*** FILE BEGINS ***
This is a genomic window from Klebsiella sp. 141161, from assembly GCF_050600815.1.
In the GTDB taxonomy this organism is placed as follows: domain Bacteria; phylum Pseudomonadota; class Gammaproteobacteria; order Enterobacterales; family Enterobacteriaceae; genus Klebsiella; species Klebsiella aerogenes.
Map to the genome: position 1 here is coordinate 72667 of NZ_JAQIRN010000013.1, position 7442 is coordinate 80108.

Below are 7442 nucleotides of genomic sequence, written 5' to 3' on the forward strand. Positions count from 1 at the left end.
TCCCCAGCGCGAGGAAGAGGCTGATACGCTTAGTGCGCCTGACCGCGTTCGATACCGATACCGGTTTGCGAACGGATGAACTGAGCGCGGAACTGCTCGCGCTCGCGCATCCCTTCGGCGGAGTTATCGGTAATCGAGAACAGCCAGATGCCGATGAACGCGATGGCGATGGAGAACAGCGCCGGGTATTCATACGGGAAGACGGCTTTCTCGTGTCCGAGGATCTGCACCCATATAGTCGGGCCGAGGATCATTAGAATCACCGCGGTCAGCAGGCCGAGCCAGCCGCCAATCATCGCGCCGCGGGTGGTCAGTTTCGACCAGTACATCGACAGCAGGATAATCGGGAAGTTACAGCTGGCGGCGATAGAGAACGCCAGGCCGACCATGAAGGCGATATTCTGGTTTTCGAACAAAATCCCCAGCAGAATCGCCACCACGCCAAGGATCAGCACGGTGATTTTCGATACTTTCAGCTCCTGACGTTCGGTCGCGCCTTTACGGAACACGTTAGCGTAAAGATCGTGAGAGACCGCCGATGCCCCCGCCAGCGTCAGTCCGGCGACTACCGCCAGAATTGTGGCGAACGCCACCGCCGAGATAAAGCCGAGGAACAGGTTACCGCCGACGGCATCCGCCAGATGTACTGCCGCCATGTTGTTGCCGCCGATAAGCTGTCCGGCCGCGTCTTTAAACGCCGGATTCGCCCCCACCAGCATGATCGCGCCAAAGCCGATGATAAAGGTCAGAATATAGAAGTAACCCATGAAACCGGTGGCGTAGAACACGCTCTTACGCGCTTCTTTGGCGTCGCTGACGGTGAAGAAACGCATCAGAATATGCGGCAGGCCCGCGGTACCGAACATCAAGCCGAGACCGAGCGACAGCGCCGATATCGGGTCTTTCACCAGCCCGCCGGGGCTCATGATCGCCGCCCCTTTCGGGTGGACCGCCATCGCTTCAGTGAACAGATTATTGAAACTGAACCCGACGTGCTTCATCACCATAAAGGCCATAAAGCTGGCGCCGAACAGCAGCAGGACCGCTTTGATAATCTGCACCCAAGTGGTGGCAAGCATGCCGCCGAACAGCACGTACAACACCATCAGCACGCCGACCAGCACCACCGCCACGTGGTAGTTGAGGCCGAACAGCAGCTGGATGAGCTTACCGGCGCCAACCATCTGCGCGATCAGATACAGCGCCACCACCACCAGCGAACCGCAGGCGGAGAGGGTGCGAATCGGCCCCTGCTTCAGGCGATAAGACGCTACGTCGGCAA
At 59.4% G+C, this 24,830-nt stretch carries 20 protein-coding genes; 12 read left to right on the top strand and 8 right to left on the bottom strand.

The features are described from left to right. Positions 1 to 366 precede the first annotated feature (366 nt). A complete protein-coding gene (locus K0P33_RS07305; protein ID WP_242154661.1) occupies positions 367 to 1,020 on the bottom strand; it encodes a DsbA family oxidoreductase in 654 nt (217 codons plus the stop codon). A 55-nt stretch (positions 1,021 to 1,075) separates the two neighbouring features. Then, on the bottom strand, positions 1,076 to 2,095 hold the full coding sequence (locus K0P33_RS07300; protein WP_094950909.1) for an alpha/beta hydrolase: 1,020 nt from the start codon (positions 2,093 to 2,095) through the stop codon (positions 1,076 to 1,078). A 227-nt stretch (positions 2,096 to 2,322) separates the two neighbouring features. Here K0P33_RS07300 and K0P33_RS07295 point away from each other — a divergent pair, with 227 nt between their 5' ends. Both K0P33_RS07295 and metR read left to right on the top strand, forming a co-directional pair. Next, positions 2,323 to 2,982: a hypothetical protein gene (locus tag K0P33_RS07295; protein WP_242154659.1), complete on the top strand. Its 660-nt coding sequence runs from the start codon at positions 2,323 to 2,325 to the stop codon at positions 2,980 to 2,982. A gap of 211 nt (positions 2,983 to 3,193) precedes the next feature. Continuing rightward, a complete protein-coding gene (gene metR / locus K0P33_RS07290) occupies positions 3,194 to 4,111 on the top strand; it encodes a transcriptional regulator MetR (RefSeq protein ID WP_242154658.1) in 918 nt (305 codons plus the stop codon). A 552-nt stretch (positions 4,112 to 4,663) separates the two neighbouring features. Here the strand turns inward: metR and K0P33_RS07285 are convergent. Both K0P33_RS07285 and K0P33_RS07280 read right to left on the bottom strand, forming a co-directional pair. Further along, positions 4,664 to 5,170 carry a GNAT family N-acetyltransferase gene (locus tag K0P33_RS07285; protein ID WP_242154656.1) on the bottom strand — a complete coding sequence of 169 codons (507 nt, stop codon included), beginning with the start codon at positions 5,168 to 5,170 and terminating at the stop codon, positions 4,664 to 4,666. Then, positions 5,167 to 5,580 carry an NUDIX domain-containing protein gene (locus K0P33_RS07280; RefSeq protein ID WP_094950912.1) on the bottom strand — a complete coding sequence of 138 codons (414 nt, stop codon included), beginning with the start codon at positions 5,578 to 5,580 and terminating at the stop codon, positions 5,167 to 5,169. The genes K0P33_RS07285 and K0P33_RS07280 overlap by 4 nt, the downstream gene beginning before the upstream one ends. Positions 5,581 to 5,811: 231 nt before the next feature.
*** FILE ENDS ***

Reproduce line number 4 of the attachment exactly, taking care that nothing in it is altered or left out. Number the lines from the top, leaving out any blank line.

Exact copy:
Below are 7442 nucleotides of genomic sequence, written 5' to 3' on the forward strand. Positions count from 1 at the left end.